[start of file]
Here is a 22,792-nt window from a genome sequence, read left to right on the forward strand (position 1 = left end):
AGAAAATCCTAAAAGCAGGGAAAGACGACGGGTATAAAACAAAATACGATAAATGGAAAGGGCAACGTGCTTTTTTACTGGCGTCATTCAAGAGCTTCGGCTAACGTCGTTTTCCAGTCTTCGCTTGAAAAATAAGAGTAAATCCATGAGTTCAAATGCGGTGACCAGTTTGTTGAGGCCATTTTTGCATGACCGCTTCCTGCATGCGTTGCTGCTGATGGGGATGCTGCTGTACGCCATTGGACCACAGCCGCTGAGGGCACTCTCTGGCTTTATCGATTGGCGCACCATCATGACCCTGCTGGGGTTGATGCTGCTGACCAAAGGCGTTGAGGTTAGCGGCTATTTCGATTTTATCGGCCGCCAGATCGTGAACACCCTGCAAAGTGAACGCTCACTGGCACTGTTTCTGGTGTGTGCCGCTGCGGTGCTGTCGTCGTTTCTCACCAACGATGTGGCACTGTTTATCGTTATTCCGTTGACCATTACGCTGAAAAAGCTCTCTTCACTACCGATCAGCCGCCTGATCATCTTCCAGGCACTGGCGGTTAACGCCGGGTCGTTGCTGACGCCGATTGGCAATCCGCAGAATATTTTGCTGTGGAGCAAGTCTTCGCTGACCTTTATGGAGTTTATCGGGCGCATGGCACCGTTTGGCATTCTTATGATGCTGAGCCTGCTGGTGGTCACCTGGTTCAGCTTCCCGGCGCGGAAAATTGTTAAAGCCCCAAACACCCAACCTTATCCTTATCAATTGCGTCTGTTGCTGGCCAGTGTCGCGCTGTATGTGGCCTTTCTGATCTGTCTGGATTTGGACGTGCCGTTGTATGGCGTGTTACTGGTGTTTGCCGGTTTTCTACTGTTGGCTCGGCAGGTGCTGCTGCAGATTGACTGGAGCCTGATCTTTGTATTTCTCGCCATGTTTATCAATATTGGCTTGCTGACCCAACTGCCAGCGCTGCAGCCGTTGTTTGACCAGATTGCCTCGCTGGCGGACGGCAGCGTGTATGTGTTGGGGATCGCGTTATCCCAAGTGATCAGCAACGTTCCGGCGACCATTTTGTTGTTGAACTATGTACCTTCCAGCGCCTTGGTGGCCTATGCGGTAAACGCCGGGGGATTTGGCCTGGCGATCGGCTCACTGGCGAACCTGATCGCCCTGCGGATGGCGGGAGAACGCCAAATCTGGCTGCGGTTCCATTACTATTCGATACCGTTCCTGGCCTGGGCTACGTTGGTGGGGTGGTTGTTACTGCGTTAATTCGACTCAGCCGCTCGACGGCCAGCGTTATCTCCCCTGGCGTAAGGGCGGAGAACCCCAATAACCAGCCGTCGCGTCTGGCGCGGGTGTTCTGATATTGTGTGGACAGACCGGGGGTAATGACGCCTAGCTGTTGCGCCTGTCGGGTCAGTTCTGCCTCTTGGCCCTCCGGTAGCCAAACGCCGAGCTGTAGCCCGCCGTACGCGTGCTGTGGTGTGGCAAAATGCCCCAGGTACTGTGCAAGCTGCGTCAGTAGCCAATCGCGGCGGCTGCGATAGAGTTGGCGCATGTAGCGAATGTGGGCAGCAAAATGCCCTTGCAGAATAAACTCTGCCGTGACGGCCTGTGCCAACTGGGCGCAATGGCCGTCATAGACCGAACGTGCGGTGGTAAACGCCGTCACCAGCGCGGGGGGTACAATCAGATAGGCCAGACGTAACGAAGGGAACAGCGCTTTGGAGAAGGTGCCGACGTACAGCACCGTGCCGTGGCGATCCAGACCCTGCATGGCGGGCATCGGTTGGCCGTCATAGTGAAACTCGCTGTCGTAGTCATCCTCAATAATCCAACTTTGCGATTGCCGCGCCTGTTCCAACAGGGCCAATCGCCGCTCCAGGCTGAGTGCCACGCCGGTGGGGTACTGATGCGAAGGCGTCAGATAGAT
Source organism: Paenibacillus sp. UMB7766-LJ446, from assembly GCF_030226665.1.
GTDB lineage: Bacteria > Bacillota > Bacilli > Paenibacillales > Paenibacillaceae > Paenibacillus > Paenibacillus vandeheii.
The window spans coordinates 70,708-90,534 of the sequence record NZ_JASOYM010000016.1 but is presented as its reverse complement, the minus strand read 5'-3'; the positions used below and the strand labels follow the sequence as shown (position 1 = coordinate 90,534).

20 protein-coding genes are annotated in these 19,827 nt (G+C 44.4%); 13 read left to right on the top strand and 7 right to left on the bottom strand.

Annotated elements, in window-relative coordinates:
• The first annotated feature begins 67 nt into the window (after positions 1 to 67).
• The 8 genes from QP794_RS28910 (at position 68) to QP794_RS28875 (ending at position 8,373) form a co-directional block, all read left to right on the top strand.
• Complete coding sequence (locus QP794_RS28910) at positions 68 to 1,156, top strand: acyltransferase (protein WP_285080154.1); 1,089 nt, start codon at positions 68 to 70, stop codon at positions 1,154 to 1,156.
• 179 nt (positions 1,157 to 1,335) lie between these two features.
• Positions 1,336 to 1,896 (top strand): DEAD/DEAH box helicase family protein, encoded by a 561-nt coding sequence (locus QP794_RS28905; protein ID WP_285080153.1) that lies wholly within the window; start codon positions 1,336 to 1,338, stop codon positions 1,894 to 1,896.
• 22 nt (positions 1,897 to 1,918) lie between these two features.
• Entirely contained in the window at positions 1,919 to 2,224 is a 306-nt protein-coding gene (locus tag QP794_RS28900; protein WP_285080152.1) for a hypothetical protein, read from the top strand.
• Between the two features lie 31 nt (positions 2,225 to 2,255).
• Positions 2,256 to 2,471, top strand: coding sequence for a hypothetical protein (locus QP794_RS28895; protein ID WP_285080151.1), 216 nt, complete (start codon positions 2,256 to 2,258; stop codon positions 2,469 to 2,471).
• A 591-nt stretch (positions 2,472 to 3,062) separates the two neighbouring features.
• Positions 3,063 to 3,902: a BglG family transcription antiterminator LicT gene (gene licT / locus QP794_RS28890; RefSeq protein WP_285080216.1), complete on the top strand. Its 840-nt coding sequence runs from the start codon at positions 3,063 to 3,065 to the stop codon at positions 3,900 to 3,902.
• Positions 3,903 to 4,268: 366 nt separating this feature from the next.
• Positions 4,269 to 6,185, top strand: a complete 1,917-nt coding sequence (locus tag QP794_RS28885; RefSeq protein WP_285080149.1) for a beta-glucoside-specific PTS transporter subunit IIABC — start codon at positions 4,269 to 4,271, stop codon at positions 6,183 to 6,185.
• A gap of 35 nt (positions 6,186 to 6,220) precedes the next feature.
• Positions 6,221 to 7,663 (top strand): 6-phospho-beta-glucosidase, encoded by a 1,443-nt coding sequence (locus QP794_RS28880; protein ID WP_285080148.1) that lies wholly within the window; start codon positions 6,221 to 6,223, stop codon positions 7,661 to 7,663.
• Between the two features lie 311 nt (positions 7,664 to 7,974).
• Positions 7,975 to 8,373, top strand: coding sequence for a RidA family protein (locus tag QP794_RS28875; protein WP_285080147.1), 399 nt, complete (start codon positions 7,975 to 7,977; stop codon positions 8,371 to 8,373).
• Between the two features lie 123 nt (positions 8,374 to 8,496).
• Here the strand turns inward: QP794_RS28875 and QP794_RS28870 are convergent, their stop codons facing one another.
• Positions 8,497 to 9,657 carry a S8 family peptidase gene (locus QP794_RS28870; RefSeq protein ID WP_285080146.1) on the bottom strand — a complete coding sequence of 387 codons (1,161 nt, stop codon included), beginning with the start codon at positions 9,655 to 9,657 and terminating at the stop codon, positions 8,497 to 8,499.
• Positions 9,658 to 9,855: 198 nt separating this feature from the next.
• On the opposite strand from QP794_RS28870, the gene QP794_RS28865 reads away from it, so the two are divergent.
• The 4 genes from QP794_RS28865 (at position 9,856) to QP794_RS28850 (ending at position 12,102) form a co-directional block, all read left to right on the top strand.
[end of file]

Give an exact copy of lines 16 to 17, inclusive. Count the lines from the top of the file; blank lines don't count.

• Positions 2,256 to 2,471, top strand: coding sequence for a hypothetical protein (locus QP794_RS28895; protein ID WP_285080151.1), 216 nt, complete (start codon positions 2,256 to 2,258; stop codon positions 2,469 to 2,471).
• A 591-nt stretch (positions 2,472 to 3,062) separates the two neighbouring features.